Flashcards in Week 2: Wound Healing (Ch 2) Deck (30):
What are the 3 phases of healing?
3. Maturation and Remodeling
What are the cardinal signs of inflammation?
Decreased Function (Functio Laesa)
What happens in the first vascular response?
- transudate produces localized edema
- blood vessels constrict to reduce blood loss
- platelet aggregation
- activated platelets release chemical mediators
Which chemical mediators do activated platelets release and what do they do?
Cytokines: signal proteins
Growth Factors: cell growth and differentiation
Chemotactic Agents: attract cells for wound repair
What happens in the second vascular response?
Vasodilation within 30 minutes of injury, exudate formation, histimine release, and prostaglandin release
What does histamine release do?
increased vessel wall permeability, short term vasodilation
What does prostaglandin release do?
long term vasodilation
What cells are involved in the cellular response of inflammation?
platelets, PMNs, fibroblasts, macrophages, mast cells
What are the main stages of Inflammation?
Vascular responses 1 and 2
What are the first white blood cells to reach the site of injury? What do they do?
Diapedesis, Margination, and Chemotaxis
Which cells are very specific in their activity?
What do macrophages do?
enhance inflammatory processes, clean up
What do mast cells do?
enhance inflammatory processes
What are the main stages of the Proliferation phase?
Granulation Tissue formation
Which phase of proliferation do angioblasts act in? What do they do?
forms new blood vessels
Which phase of proliferation do fibroblasts act in? What do fibroblasts do?
Granulation tissue formation
Builds granulation tissue
Which phase of proliferation do myofibroblasts act in?
Which phase of Proliferation do keratinocytes act in?
Which cells act in granulation tissue formation?
Matrix metalloproteases (MMPs), integrins
What happens during the maturation and remodeling phase of healing?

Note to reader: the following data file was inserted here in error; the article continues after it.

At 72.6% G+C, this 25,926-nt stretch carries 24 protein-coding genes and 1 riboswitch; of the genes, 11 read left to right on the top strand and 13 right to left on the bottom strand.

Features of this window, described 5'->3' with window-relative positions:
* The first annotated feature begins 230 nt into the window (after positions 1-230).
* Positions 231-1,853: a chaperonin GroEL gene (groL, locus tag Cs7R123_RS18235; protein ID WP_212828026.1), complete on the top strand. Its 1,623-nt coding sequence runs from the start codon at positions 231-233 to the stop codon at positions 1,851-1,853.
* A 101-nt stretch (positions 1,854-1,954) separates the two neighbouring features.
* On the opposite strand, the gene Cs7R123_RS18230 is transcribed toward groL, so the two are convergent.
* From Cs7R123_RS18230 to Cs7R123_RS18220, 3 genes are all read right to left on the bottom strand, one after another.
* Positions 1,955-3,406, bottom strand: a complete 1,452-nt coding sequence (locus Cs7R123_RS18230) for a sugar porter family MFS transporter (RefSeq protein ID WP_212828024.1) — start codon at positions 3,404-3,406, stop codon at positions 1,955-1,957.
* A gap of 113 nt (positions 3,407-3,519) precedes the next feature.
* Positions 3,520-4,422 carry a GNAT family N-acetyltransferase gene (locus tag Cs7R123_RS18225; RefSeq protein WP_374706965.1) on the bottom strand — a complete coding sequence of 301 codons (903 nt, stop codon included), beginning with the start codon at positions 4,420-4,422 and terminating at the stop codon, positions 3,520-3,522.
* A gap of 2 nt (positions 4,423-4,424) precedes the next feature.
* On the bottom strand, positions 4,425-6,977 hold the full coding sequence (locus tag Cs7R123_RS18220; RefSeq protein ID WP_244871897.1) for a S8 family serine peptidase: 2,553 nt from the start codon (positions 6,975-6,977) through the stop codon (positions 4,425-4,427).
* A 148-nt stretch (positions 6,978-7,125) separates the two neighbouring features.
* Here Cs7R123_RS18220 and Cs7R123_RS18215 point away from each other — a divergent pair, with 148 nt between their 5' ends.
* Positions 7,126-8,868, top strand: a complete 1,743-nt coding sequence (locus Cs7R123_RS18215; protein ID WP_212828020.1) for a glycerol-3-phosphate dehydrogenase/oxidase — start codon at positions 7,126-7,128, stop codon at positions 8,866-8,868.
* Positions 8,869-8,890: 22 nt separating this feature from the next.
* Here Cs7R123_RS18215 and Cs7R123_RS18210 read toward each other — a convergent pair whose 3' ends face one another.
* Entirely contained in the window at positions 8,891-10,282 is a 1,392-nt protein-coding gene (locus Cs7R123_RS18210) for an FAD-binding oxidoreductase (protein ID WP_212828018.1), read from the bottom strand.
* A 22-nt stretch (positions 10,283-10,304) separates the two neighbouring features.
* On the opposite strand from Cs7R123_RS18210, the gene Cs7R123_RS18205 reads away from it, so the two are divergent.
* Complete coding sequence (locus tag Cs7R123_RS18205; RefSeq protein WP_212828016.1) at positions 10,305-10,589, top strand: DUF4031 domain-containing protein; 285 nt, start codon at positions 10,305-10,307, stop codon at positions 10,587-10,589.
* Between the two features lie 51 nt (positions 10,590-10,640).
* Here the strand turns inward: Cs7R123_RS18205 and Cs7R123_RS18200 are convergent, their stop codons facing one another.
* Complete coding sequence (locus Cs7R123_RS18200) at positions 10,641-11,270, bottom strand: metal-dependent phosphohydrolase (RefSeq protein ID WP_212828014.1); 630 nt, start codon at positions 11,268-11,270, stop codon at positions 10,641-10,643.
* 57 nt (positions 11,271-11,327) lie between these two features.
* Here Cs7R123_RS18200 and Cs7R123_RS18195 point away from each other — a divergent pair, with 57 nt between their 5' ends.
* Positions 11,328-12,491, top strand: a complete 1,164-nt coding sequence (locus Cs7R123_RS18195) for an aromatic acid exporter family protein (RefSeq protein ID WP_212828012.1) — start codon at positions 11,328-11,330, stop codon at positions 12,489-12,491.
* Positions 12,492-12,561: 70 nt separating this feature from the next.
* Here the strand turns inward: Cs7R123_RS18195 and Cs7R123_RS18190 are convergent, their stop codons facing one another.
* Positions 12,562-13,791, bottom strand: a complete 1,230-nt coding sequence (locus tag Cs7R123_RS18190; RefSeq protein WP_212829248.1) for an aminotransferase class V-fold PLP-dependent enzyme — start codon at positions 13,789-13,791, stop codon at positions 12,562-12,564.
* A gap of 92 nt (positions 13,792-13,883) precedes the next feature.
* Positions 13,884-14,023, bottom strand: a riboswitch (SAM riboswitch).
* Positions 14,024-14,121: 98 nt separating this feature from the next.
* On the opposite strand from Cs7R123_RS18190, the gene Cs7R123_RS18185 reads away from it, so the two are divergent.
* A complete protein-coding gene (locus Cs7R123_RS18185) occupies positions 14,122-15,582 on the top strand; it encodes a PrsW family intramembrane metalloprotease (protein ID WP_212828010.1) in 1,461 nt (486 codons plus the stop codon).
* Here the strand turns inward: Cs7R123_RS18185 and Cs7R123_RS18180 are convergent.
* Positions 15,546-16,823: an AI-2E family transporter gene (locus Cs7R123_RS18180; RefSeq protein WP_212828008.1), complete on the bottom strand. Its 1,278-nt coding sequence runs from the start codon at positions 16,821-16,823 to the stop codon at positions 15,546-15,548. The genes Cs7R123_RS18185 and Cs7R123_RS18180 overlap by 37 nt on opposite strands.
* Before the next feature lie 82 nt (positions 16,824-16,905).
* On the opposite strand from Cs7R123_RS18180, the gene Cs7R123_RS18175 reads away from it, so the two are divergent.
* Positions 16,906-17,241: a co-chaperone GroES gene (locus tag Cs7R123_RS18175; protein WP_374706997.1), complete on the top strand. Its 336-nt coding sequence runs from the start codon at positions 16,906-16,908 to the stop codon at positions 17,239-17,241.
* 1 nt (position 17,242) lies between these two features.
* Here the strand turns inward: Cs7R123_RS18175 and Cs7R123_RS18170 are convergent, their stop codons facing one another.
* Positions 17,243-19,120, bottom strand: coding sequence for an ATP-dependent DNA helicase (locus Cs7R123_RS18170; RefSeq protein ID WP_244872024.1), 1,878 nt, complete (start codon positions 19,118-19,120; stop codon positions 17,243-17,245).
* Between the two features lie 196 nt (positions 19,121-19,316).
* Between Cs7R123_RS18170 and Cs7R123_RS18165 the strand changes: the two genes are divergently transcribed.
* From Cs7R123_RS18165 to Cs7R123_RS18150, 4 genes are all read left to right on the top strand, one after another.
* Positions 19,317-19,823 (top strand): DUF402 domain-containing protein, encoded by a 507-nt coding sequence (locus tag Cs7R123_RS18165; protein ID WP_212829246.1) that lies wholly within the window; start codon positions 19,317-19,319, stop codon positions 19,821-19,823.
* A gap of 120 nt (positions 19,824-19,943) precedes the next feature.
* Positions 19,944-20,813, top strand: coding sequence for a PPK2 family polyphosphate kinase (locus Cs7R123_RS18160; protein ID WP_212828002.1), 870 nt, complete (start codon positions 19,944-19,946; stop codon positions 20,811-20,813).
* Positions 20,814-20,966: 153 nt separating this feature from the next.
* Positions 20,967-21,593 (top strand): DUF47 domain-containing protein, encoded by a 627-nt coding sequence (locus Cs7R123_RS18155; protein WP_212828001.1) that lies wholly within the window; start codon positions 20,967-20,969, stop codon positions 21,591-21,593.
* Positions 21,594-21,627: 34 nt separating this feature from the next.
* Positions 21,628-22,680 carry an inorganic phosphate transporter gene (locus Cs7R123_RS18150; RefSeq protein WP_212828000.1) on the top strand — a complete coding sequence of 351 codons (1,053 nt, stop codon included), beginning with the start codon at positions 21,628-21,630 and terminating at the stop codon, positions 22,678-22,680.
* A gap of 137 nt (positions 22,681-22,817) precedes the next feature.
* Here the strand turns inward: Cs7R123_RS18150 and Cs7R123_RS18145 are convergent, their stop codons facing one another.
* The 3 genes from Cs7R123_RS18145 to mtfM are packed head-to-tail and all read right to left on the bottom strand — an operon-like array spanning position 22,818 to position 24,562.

- New collagen synthesis
- Old collagen broken down by collagenases
- Reorientation of collagen fibers
How long might maturation and remodeling continue?
up to 2 years after wound closure
What is it called when the edges of the wound can be physically approximated?
What is it called when granulation tissue must be produced to full the wound defect before epithelialization and wound closure can occur?
How long should it take a wound to close by primary closure?
How long does it take a wound to heal by secondary closure?
acute = within 2 weeks
chronic = within 30 days
What happens in delayed primary closure (tertiary)?
wound is cleaned and observed for signs of infections... typically kept open with a wound vac for some reason... then closed with sutures and should heal within 1-2 weeks of suturing
What can cause chronic wounds?
- senescent cells
- higher levels of MMPs
- lower levels of TIMPs
- greater numbers of inflammatory cytokines and chronic wound cells
- arrested curent of injury
What can cause chronic inflammation?
- presence of foreign body in wound bed
- repetitive mechanical trauma
- cytotoxic agents
What else is abnormal when it comes to wound healing?
absence of inflammation, hypertrophic scarring, keloids, contractures, dehiscence